Senate Parliamentarian Elizabeth MacDonough last week dealt a major blow to Democrats’ hopes to gradually increase the federal minimum wage to $15 an hour by 2025. MacDonough, a non-partisan official, decided that such a change did not qualify for action under budget reconciliation, a fast-track procedure that would let Democrats pass the stimulus with only 50 votes in the evenly divided Senate. While Senate Democrats could theoretically overrule the Parliamentarian, moderates like Sen. Joe Manchin (D-WV) and Sen. Kyrsten Sinema (D-AZ) have already promised they would withdraw their support, effectively killing the bill, if leaders tried. The ruling effectively ends any hope of a minimum wage increase passed through reconciliation as part of President Biden’s $1.9 trillion stimulus package.
Democratic leaders in Congress and the White House say that they have not given up on increasing the minimum wage, even if direct action to raise the federal minimum wage have failed for now. Democratic leadership have promised at some point to hold a standalone vote on their $15 per hour federal minimum wage proposal, frustrating advocates who know that GOP opposition would guarantee the proposal’s failure in the 50-50 divided Senate. (Outside of reconciliation, the minimum wage proposal would need at least 60 Senate votes to break a filibuster.) Progressives like Senate Budget Chairman Bernie Sanders (I-VT), who has fought for a minimum wage increase for years, are instead seeking other ways to drive wage increases that could pass muster under reconciliation rules.
Sanders as well as Senate Finance Committee Chairman Ron Wyden (D-OR) are both drafting alternatives to increase the minimum wage through the tax code in the current COVID relief reconciliation package.
- While Senate Finance staff are still drafting bill text, Chairman Wyden said the proposal will include a 5% payroll-tax penalty for large companies that pay lower wages, and a tax-credit incentive of 25% of wages, up to $10,000 per employee, for small businesses that boost wages. Wyden added on February 26 that his amendment would include “safeguards to prevent companies from trying to outsource labor to avoid paying living wages.”
- Sanders has said that he also is working on his own amendment that would, “take tax deductions away from large, profitable corporations that don’t pay workers at least $15 an hour and to provide small businesses with the incentives they need to raise wages.”
While we await more details on the Senate’s path forward, business groups will likely rally against Sanders and Wyden’s plans to add new tax penalties. Smaller businesses are leading the charge against minimum wage increases, arguing that further penalties on pandemic-impacted small businesses would trigger closures and unemployment.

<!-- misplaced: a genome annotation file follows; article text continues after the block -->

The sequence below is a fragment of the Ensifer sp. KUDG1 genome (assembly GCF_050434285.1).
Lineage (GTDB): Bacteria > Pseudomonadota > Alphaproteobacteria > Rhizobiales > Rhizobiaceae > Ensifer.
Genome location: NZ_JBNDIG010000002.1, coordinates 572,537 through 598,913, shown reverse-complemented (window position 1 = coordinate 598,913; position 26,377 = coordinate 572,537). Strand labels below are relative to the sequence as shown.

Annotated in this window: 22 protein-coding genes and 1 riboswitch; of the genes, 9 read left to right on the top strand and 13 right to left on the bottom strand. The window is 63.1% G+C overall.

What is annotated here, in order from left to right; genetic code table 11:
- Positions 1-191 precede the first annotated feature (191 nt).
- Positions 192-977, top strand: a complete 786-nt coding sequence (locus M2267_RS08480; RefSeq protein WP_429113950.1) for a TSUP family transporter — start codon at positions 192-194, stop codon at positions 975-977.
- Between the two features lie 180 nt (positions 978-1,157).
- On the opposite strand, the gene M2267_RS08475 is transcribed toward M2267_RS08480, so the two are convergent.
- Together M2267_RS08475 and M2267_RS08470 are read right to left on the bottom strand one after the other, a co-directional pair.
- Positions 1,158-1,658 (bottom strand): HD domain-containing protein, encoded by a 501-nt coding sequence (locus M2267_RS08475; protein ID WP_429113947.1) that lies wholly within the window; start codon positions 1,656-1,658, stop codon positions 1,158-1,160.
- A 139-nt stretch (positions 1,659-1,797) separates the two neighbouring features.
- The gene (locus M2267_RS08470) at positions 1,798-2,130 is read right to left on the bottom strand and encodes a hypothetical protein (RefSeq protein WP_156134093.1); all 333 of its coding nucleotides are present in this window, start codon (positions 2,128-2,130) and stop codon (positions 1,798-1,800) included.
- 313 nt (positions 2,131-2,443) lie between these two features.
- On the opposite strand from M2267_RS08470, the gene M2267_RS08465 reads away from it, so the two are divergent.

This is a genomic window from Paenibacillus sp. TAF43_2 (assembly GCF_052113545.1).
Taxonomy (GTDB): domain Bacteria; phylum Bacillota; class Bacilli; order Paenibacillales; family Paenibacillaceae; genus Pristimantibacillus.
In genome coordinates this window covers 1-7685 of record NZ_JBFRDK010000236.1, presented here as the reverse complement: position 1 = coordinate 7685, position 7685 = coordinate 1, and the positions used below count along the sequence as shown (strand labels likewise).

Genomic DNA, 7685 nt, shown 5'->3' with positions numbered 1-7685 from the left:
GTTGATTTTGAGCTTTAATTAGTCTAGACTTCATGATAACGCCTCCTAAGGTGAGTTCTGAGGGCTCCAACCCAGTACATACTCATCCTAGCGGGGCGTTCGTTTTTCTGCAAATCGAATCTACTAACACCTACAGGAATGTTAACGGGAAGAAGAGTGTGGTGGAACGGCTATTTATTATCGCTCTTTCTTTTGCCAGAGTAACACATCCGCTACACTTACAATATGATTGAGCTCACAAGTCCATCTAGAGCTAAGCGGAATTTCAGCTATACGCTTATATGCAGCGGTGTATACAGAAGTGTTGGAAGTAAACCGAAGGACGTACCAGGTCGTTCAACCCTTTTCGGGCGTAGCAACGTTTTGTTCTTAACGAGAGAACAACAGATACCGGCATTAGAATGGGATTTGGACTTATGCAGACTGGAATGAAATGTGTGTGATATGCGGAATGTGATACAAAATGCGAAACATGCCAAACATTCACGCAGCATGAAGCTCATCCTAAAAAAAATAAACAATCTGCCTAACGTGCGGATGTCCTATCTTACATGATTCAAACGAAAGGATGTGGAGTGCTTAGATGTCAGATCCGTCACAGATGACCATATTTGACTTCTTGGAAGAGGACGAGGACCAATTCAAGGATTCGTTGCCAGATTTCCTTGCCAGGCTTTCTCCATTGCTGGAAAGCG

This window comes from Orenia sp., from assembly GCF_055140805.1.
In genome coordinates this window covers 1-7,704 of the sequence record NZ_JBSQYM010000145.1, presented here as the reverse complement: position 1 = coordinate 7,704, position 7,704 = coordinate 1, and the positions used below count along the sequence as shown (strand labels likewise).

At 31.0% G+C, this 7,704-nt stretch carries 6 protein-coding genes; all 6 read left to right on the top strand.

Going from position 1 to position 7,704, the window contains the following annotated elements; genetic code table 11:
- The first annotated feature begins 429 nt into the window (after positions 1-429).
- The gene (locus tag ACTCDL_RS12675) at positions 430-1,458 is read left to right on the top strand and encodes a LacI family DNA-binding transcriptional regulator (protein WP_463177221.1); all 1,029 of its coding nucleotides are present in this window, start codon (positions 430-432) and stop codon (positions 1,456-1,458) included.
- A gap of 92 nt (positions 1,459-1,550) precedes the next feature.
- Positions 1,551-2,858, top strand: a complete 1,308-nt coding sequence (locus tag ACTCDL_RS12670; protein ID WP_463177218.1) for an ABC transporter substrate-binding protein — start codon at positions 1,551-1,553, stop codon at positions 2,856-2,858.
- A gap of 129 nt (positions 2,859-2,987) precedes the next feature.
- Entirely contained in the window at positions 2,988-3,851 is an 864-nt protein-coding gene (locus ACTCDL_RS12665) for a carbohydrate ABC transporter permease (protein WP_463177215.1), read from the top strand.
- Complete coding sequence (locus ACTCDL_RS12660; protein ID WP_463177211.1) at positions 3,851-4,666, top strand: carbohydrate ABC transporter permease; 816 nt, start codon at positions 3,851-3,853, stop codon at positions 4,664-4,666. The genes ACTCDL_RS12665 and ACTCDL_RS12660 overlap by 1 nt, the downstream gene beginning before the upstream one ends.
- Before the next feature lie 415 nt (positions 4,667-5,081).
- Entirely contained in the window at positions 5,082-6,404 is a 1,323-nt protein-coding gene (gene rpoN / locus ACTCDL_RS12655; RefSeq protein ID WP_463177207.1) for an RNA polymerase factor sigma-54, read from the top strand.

It’s not clear whether the Democratic leadership is on board with either Sanders or the Wyden plan. House Ways and Means Chairman Richie Neal (D-MA), Wyden’s House counterpart overseeing tax policy, has declined to comment. Senate Majority Leader Chuck Schumer (D-NY) and House Speaker Nancy Pelosi have also been silent.
It’s also not clear whether even with leadership’s support the Sanders or Wyden plan would pass reconciliation rules. Not enough is known about either plan to judge these proposals’ effects on the federal budget, a key criterion for including proposals in a reconciliation plan.
Then there’s timing concerns: Adding new amendments to the House-approved version of the COVID relief plan could slow down the whole bill’s progress: the Senate will need to write, review, and gather support from all 50 of the chamber’s Democrats to add the Sanders or Wyden plan. Time to get all this done is running out: Democrats have given themselves until March 14 — when pandemic-related unemployment supplements expire for millions — to approve a new COVID relief plan. And finally, Democratic leaders must also balance political considerations. Progressives like Chairman Sanders and Wyden could withhold their support from a reconciliation package, effectively killing the effort, without minimum wage-related changes. However, Manchin and Sinema, the Senate moderates skeptical of boosting the minimum wage in a reconciliation package, could do the same opposing the Wyden and Sanders proposal. Adding amendments from Sanders or Wyden could open the floodgates for other Senators to demand their own changes to the bill. To make changes to the House-approved plan, Senate leaders must not only secure support from all 50 Senate Democrats and the White House, but also secure votes from almost all House Democrats to re-approve the modified plan.